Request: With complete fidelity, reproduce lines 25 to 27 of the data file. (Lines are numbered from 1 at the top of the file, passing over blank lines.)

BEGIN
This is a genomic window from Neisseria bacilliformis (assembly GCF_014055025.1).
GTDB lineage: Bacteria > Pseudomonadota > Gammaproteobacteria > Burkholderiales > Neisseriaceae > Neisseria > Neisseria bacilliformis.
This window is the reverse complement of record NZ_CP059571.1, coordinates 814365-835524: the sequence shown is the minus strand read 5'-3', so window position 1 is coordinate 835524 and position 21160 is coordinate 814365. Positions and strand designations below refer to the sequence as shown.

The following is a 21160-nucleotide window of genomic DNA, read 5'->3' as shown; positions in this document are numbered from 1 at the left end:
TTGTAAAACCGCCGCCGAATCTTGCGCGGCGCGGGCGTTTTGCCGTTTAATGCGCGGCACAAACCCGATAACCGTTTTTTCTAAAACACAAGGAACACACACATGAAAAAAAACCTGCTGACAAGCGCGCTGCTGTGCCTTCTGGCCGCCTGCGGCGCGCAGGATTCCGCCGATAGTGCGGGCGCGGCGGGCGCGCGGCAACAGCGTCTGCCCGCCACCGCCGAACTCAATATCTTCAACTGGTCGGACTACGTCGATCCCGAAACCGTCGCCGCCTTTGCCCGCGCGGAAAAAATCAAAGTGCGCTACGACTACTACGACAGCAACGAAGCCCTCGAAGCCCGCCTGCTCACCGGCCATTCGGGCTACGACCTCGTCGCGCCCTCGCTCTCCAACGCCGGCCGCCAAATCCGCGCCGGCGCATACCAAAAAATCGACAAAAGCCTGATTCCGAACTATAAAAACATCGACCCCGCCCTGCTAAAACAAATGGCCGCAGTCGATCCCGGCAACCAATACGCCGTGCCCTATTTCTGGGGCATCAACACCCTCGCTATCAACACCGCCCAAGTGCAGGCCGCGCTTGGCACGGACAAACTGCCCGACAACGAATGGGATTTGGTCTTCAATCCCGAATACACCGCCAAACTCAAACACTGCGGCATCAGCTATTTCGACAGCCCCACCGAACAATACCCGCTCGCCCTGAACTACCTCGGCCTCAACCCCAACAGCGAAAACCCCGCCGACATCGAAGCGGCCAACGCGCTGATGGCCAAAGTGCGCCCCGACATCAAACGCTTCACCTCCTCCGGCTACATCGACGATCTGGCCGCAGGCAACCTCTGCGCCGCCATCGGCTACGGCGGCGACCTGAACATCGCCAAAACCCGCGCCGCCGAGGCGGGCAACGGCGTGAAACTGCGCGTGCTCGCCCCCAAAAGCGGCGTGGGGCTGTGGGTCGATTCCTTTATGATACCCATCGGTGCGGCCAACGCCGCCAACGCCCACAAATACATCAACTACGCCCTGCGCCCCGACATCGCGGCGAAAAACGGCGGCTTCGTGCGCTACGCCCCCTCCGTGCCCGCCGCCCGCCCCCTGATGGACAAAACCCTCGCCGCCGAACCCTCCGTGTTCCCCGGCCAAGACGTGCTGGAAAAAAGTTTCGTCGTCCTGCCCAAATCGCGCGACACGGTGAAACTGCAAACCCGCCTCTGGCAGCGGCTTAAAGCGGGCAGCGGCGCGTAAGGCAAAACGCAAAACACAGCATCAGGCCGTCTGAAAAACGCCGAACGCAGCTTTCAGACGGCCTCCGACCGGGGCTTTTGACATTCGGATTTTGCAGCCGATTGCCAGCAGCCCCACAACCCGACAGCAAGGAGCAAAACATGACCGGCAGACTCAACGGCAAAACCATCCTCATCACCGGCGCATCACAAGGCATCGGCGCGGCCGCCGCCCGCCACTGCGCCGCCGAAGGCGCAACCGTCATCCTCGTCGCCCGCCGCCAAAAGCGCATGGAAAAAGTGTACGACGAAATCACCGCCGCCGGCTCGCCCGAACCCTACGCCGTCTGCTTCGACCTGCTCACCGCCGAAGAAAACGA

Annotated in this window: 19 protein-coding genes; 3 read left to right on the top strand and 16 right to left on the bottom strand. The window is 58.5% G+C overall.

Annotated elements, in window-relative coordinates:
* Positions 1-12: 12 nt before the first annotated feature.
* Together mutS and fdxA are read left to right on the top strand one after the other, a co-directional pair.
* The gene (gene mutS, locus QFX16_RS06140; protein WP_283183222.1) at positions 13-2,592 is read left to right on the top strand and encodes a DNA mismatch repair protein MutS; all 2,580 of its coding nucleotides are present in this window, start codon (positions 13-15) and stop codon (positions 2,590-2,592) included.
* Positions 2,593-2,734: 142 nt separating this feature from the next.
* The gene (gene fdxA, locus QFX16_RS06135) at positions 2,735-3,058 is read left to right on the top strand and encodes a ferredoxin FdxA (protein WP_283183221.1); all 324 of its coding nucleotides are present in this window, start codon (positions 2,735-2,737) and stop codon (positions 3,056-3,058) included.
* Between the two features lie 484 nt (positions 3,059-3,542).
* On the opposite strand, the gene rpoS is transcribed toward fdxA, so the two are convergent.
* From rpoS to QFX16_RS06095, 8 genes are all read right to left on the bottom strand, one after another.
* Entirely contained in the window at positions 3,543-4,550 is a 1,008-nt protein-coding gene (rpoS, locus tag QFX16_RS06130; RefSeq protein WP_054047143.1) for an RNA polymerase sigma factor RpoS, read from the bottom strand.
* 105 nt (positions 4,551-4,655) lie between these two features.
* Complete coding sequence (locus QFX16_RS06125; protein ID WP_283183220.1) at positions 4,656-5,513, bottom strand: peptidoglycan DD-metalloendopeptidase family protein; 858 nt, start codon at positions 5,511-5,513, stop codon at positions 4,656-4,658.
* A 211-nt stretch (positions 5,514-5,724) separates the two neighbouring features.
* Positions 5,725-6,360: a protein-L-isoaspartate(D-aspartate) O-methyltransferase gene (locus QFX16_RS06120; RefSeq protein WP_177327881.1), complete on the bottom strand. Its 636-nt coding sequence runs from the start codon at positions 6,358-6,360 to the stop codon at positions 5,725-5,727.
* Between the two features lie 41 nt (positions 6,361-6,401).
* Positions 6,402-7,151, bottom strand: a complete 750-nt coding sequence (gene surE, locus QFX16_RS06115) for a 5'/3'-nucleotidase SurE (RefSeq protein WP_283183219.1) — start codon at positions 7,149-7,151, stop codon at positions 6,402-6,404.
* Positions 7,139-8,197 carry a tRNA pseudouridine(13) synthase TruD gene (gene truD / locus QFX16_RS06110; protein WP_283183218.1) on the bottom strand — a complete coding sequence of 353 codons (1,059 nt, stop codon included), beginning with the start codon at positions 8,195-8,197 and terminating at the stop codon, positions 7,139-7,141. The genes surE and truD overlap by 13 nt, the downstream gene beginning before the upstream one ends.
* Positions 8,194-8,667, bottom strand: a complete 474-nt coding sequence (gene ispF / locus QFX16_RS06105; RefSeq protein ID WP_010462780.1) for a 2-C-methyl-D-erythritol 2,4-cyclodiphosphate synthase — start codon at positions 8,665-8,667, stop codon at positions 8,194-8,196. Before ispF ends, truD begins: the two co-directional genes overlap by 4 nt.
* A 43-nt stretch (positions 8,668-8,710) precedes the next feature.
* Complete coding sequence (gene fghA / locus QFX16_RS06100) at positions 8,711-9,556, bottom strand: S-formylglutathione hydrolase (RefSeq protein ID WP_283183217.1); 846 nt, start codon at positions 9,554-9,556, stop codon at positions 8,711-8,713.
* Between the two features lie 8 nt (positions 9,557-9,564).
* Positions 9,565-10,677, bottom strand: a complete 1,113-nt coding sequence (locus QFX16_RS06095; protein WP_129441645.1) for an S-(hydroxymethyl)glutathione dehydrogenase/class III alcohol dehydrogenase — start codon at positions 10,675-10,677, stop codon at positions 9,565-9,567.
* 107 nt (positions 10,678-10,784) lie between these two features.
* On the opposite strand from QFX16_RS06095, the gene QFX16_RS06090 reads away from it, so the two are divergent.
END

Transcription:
* A 43-nt stretch (positions 8,668-8,710) precedes the next feature.
* Complete coding sequence (gene fghA / locus QFX16_RS06100) at positions 8,711-9,556, bottom strand: S-formylglutathione hydrolase (RefSeq protein ID WP_283183217.1); 846 nt, start codon at positions 9,554-9,556, stop codon at positions 8,711-8,713.
* Between the two features lie 8 nt (positions 9,557-9,564).